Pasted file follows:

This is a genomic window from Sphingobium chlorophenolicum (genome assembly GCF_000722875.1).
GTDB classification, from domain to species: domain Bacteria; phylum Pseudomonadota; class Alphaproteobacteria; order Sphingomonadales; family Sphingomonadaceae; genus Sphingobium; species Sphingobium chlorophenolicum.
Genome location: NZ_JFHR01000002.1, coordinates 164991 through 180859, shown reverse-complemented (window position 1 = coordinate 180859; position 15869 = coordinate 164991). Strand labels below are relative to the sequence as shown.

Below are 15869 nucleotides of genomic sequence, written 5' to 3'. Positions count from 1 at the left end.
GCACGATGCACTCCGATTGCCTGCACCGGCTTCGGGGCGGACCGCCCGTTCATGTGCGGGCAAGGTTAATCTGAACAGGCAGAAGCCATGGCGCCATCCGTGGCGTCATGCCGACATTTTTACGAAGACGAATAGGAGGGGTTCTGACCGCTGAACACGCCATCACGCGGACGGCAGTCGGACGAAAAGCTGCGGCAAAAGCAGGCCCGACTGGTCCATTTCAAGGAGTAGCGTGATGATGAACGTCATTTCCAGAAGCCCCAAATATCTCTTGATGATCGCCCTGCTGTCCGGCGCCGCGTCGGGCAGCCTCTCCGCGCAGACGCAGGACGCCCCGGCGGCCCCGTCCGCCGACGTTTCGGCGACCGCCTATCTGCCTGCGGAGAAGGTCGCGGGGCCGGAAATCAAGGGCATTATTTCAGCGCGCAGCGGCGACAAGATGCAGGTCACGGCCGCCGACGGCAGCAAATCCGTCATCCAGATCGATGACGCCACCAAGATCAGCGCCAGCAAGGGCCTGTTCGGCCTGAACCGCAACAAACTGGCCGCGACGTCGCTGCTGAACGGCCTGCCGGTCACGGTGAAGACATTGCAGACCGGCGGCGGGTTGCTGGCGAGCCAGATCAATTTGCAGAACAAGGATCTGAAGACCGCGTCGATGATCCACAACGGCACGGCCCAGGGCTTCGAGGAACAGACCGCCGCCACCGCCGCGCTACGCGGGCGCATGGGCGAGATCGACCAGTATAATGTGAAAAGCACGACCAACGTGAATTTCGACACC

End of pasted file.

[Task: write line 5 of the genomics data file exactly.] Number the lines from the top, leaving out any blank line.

GCACGATGCACTCCGATTGCCTGCACCGGCTTCGGGGCGGACCGCCCGTTCATGTGCGGGCAAGGTTAATCTGAACAGGCAGAAGCCATGGCGCCATCCGTGGCGTCATGCCGACATTTTTACGAAGACGAATAGGAGGGGTTCTGACCGCTGAACACGCCATCACGCGGACGGCAGTCGGACGAAAAGCTGCGGCAAAAGCAGGCCCGACTGGTCCATTTCAAGGAGTAGCGTGATGATGAACGTCATTTCCAGAAGCCCCAAATATCTCTTGATGATCGCCCTGCTGTCCGGCGCCGCGTCGGGCAGCCTCTCCGCGCAGACGCAGGACGCCCCGGCGGCCCCGTCCGCCGACGTTTCGGCGACCGCCTATCTGCCTGCGGAGAAGGTCGCGGGGCCGGAAATCAAGGGCATTATTTCAGCGCGCAGCGGCGACAAGATGCAGGTCACGGCCGCCGACGGCAGCAAATCCGTCATCCAGATCGATGACGCCACCAAGATCAGCGCCAGCAAGGGCCTGTTCGGCCTGAACCGCAACAAACTGGCCGCGACGTCGCTGCTGAACGGCCTGCCGGTCACGGTGAAGACATTGCAGACCGGCGGCGGGTTGCTGGCGAGCCAGATCAATTTGCAGAACAAGGATCTGAAGACCGCGTCGATGATCCACAACGGCACGGCCCAGGGCTTCGAGGAACAGACCGCCGCCACCGCCGCGCTACGCGGGCGCATGGGCGAGATCGACCAGTATAATGTGAAAAGCACGACCAACGTGAATTTCGACACC